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White House Says Marijuana Policy Is States' Rights Issue

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WASHINGTON -- The Obama administration believes marijuana policy is a states' rights issue, the White House said Monday in opposing Republican-led legislation that would prevent Washington, D.C., from using local funds to decriminalize marijuana possession.

The GOP-sponsored House amendment would prevent D.C. "from using its own local funds to carry out locally-passed marijuana policies, which again undermines the principles of States' rights and of District home rule," the White House said in a statement. The White House said the bill "poses legal challenges to the Metropolitan Police Department's enforcement of all marijuana laws currently in force in the District."

Del. Eleanor Holmes Norton (D-D.C.) called Rep. Andy Harris (R-Md.) a "tyrant" for meddling in the District's governing process with the amendment, pointing out that Maryland just voted to decriminalize marijuana possession. The amendment is aimed at blocking a recent D.C. law that lowers the penalty for possessing small amounts of marijuana to a fine.

It's been less than a year since the Justice Department decided not to sue Washington state and Colorado for legalizing and regulating recreational marijuana. Attorney General Eric Holder told The Huffington Post earlier this year that he was "cautiously optimistic" about legalization in Colorado, which began recreational sales Jan. 1. Washington state sales began this month.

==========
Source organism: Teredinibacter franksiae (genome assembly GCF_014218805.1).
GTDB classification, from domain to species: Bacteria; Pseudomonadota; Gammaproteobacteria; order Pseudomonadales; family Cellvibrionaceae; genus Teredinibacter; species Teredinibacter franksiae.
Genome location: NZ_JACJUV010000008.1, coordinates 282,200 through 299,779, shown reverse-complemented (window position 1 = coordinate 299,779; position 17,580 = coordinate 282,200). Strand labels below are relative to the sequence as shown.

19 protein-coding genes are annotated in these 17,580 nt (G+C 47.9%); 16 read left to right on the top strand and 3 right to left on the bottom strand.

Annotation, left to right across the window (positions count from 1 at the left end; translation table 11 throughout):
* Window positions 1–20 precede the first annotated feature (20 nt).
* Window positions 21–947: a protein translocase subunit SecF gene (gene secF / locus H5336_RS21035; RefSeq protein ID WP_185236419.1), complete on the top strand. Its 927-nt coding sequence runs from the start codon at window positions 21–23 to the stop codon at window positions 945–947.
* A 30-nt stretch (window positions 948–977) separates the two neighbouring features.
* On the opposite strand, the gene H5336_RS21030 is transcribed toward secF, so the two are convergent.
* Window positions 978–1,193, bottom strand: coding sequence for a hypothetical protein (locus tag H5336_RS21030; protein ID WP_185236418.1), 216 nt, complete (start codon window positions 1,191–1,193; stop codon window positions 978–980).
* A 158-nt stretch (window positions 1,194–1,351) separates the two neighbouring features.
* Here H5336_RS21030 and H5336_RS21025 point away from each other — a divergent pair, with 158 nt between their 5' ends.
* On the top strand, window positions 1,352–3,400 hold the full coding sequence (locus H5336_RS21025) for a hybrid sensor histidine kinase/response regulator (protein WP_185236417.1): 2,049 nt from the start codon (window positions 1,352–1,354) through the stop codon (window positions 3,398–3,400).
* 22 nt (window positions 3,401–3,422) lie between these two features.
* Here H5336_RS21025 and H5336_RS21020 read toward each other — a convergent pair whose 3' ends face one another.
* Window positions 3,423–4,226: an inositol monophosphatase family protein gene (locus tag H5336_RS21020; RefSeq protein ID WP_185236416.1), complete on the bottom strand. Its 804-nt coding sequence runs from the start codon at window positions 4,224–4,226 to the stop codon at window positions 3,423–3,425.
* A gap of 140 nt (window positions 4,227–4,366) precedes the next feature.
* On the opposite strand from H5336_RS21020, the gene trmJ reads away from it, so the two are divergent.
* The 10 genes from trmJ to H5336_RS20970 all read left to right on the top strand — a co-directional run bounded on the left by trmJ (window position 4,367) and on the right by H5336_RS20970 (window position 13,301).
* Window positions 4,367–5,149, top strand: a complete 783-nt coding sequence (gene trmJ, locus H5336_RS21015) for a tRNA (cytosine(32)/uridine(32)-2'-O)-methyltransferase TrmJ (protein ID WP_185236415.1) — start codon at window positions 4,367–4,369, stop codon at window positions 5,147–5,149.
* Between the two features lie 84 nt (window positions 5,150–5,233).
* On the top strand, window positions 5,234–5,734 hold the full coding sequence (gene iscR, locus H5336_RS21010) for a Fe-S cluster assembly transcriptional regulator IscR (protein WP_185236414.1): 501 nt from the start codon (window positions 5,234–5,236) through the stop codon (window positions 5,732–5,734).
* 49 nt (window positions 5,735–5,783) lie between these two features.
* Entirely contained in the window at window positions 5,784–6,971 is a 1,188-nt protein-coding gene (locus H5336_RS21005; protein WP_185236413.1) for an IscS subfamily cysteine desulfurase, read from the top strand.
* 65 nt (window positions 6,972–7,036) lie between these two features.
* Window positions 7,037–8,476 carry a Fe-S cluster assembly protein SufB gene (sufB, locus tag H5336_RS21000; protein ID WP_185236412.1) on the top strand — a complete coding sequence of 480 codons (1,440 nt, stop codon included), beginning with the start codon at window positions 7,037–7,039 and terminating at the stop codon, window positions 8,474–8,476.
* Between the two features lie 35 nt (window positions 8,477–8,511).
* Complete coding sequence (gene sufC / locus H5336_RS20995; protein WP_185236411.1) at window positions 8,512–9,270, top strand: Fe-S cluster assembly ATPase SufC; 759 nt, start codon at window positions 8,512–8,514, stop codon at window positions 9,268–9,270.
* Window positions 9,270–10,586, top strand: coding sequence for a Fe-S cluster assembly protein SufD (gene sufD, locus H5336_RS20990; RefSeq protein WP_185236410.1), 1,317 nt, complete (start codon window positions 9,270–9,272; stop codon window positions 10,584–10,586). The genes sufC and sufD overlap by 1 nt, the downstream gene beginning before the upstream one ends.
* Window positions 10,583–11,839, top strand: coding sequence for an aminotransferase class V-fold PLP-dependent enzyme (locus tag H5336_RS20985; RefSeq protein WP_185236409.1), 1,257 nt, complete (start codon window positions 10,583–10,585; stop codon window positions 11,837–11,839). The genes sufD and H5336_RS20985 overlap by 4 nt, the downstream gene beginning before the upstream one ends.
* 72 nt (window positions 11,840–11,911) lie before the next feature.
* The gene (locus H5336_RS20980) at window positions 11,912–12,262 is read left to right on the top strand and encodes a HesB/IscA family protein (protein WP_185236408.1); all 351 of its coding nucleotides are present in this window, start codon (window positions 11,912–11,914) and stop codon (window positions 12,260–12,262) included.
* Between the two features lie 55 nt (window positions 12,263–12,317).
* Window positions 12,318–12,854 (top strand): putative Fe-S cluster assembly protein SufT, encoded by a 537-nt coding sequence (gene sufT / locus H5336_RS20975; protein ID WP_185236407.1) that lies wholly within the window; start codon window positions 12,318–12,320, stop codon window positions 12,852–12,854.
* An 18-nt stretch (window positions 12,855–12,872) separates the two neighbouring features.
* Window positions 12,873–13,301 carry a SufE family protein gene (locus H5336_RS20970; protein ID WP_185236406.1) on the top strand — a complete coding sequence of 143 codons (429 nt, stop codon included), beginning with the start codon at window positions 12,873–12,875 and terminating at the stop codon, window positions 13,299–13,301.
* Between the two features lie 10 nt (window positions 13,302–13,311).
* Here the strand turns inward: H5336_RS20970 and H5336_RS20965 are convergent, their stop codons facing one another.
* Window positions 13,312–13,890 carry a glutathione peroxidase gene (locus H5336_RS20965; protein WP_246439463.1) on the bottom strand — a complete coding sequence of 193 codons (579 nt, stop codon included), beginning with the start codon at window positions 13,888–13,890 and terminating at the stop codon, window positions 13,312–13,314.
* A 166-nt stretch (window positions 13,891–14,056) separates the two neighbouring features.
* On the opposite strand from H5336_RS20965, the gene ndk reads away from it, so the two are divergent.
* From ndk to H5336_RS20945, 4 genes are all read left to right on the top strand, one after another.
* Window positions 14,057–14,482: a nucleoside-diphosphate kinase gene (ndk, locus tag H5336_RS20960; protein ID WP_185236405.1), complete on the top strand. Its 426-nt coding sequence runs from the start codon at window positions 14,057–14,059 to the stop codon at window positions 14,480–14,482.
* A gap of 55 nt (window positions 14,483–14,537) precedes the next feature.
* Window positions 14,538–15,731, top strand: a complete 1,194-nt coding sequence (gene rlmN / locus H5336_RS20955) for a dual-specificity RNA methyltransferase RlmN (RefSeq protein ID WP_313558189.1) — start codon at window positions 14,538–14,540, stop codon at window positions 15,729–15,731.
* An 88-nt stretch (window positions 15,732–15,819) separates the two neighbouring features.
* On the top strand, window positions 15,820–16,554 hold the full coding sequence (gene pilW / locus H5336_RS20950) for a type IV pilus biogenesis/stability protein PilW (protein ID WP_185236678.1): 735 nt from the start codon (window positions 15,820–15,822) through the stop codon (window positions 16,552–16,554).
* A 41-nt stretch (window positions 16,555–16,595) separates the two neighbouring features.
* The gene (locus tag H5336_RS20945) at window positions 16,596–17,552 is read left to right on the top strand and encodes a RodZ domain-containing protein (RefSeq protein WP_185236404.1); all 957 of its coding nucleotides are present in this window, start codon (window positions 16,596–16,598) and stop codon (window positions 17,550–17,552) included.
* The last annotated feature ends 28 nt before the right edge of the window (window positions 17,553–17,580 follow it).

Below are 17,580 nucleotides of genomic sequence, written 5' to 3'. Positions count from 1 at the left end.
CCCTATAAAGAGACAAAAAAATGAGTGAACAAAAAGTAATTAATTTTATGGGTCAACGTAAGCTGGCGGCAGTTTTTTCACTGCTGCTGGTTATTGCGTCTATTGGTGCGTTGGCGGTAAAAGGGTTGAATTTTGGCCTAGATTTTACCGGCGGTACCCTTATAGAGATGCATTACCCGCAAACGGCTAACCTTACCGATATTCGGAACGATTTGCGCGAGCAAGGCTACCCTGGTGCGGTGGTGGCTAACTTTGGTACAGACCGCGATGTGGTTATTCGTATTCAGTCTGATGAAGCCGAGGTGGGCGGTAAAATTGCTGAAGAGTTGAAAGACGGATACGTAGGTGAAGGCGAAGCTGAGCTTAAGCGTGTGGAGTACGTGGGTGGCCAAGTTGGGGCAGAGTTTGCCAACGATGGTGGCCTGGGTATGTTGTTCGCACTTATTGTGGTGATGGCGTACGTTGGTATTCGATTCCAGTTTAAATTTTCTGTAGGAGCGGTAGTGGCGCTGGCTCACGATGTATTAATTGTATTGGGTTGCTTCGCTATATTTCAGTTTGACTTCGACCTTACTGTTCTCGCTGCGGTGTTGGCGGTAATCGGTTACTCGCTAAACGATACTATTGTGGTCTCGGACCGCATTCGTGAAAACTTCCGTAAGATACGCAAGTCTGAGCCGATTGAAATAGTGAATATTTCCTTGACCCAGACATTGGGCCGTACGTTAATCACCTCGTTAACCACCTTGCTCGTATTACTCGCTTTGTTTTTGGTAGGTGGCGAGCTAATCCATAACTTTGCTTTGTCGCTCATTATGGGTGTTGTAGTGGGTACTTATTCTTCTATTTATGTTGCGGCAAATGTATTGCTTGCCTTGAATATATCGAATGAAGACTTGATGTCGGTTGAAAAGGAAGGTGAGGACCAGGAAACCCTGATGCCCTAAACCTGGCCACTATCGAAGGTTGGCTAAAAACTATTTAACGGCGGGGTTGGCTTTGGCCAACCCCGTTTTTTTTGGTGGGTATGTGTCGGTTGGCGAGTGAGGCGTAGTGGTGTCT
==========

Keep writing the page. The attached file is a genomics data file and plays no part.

Holder didn't weigh in on decriminalization in his own city of D.C., but said it was not a good use of law enforcement resources to give young people a criminal record for drug possession.

“It is great to see the White House accepting that a majority of Americans want marijuana law reform and defending the right of D.C. and states to set their own marijuana policy,” Bill Piper, director of national affairs for the Drug Policy Alliance, said about the White House statement on Monday. “The tide has clearly shifted against the failed war on drugs and it’s only a matter of time before federal law is changed."

Clarification: Language has been amended to reflect that the bill only affects local funds, and not federal funds as previously indicated in one sentence of this article.

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